A false alarm in parts of central Paris resulted in a major police operation as security agencies were in action quickly in response to a claim that hostages had been taken in Saint-Leu church on Saturday afternoon.
Over one hundred police officers, which included elite units, were deployed around the Saint-Leu church, located in the 1st arrondissement of Paris, to deal with the possible terror attack that was imagined to have involved hostages.
The security operation reportedly also involved helicopters while the residents and shoppers around the area panicked because of the sudden turn of events around them.
However, it turned out to there was no danger at all, and that it was only a false alarm. The cops who had earlier cordoned off the areas in the vicinity of Saint-Leu church, had reopened them to traffic after a satisfactory finding that there was no apparent danger.
Pierre-Henry Brandet, an interior ministry spokesman, told BFM TV: “As the operation took place, the church’s priest came out as well as a number of people and the BRI (emergency intervention and search service) made sure there was nobody, that there was no assailant.”
The news broke out quickly in Paris with SAIP, the French government security alert app, warning citizens around 4:14 PM local time about a police operation carried out at Chatelet’s busy shopping area while advising them to stay away.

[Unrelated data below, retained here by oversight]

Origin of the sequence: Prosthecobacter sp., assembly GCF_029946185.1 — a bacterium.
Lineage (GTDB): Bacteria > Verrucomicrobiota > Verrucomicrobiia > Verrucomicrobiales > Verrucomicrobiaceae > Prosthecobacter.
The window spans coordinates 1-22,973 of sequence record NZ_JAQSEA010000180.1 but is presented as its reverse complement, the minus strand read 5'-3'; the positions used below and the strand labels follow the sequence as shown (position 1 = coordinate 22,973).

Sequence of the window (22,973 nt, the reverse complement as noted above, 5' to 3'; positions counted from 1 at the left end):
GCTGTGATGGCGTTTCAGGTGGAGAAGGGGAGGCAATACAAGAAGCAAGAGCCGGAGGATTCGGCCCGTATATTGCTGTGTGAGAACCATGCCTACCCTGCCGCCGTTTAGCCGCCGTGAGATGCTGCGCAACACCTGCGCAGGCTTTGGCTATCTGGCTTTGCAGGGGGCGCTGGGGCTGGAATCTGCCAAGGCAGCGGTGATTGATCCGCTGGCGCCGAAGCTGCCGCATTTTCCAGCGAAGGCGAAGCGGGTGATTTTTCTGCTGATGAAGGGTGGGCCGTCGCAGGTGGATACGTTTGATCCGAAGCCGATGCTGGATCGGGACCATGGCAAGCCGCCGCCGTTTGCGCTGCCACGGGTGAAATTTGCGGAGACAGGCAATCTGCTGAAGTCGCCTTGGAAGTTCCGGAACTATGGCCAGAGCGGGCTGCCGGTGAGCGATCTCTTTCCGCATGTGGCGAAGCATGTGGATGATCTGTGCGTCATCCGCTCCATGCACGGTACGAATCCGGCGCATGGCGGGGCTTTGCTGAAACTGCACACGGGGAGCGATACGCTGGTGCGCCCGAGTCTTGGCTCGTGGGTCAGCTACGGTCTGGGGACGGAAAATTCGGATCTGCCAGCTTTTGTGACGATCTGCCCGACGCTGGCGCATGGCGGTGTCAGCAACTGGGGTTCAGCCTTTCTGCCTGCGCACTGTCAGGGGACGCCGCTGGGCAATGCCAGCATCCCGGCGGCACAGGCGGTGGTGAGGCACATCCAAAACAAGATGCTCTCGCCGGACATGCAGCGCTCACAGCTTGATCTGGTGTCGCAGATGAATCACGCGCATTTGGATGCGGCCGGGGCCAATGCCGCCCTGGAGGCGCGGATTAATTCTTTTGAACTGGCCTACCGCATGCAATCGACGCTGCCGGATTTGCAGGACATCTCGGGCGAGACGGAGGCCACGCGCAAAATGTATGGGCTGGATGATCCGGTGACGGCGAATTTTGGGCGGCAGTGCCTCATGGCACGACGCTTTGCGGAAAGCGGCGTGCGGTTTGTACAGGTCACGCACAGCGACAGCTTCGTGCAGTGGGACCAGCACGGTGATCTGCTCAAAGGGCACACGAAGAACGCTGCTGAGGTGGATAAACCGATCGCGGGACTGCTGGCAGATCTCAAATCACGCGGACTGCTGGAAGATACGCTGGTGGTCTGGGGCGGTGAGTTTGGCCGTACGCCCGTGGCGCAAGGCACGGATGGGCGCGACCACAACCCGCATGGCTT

In just over thirty minutes, at 4:48 PM local time, the terror alert was lifted by the French police and normal activities in the area resumed following it.
France, which has seen quite a lot of terror attacks on its soil, would have breathed easy after confirmation that Saturday’s incident was only a false alarm and there was no real hostage issue to concern it.
The nation continues to be on high alert, sitting on the edge, as it faces possible terror strikes at any time, at any location on its soil. A couple of months back, 86 people died while as many as 434 were injured in a terror attack at Nice which saw a terrorist using a truck ran over all the people who were in the middle of his way during the 2016 Bastille Day.